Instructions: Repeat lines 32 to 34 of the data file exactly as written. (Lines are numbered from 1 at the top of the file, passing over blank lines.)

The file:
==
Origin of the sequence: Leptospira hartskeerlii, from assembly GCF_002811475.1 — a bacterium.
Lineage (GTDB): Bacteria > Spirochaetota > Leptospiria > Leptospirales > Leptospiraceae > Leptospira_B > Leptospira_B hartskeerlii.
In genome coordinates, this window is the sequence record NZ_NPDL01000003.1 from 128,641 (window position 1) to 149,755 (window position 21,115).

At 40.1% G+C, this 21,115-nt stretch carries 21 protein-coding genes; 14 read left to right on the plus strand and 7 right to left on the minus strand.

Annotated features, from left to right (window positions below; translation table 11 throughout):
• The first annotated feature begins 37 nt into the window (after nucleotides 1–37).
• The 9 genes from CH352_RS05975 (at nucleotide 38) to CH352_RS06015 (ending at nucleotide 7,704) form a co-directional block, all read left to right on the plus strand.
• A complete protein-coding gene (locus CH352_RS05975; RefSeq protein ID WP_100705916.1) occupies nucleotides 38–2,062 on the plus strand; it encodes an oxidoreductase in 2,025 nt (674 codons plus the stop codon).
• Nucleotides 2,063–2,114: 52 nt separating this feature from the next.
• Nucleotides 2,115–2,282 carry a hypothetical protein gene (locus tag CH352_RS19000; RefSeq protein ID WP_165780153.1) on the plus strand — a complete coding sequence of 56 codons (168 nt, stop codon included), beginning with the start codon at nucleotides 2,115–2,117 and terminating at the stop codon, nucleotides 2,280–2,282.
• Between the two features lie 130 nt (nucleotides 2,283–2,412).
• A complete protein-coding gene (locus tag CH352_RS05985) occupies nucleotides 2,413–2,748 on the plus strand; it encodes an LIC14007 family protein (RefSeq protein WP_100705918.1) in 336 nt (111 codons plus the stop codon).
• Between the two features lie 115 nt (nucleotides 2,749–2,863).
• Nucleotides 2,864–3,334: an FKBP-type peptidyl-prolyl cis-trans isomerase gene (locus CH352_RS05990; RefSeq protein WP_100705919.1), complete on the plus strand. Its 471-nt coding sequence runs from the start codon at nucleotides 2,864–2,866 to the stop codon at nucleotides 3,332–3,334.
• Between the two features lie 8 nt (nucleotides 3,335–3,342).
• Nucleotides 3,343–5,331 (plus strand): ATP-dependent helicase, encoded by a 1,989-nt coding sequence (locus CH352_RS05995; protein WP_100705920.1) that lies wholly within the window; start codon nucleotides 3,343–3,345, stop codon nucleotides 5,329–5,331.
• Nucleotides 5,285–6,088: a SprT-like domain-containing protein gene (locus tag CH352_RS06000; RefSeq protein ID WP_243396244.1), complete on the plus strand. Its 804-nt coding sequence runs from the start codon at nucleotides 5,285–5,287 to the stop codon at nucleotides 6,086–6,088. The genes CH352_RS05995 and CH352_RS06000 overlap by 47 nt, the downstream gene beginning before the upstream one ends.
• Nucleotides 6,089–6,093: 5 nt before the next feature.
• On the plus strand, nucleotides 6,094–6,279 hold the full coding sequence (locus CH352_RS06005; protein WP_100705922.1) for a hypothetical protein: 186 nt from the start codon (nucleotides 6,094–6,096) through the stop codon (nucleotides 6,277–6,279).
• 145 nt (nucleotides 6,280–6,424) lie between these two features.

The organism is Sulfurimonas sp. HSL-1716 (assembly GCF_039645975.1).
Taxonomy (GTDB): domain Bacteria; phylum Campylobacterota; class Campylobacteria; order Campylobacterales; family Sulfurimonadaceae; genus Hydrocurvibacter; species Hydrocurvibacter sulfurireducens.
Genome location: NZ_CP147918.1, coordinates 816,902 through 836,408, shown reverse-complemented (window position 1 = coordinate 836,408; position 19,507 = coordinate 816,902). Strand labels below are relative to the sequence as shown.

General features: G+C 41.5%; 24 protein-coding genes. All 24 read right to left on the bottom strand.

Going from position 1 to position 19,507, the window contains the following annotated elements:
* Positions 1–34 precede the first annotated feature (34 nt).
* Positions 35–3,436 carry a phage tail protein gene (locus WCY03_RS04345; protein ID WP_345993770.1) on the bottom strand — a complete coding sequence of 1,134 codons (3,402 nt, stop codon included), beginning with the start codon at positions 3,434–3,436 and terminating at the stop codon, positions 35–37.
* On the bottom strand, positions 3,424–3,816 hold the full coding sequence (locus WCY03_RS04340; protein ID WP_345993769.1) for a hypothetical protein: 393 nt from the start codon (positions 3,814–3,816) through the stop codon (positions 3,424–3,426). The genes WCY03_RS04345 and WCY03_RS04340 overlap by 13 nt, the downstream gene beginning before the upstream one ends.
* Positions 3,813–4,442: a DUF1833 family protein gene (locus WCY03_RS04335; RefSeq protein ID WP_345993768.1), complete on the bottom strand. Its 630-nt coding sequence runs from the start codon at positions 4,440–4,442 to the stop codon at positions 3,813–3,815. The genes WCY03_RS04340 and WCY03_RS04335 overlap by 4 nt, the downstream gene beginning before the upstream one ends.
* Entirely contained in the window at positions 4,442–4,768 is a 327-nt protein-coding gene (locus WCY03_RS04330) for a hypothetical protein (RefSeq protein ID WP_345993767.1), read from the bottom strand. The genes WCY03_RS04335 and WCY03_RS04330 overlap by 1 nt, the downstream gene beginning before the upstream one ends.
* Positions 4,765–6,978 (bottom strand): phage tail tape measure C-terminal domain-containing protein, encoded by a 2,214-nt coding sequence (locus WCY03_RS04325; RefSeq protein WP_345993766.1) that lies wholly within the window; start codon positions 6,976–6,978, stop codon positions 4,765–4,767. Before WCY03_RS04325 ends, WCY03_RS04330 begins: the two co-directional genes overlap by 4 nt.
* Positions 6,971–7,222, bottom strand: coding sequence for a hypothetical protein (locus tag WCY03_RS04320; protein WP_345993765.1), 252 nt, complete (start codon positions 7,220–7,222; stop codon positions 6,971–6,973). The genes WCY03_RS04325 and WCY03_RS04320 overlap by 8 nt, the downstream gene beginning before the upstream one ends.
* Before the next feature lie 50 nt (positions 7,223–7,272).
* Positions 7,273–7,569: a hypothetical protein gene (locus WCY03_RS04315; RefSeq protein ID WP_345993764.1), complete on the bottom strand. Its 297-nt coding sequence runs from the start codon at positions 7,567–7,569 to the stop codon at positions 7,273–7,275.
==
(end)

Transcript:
* Positions 6,971–7,222, bottom strand: coding sequence for a hypothetical protein (locus tag WCY03_RS04320; protein WP_345993765.1), 252 nt, complete (start codon positions 7,220–7,222; stop codon positions 6,971–6,973). The genes WCY03_RS04325 and WCY03_RS04320 overlap by 8 nt, the downstream gene beginning before the upstream one ends.
* Before the next feature lie 50 nt (positions 7,223–7,272).
* Positions 7,273–7,569: a hypothetical protein gene (locus WCY03_RS04315; RefSeq protein ID WP_345993764.1), complete on the bottom strand. Its 297-nt coding sequence runs from the start codon at positions 7,567–7,569 to the stop codon at positions 7,273–7,275.